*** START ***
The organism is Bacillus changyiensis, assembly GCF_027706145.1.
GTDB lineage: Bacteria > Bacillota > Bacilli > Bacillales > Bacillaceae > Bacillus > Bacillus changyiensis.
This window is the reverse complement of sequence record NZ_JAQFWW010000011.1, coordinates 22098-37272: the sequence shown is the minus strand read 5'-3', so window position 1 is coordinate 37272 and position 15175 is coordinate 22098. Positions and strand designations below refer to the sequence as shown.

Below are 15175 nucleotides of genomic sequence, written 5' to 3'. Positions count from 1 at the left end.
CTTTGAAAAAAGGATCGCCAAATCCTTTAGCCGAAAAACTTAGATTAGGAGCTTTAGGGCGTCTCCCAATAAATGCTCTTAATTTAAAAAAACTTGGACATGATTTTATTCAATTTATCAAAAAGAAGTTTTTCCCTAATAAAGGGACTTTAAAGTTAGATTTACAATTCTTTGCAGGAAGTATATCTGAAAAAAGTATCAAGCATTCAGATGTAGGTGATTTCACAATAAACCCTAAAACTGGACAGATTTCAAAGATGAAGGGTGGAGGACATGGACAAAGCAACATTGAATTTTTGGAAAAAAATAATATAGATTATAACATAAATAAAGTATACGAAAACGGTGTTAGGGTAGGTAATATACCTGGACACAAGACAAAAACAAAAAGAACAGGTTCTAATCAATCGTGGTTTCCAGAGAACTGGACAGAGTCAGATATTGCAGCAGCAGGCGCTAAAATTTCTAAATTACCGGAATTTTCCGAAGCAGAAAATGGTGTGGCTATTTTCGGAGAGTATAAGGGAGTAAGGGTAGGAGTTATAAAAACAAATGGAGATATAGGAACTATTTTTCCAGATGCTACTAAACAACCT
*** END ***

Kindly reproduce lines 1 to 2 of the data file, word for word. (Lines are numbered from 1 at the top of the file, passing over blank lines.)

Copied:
The organism is Bacillus changyiensis, assembly GCF_027706145.1.
GTDB lineage: Bacteria > Bacillota > Bacilli > Bacillales > Bacillaceae > Bacillus > Bacillus changyiensis.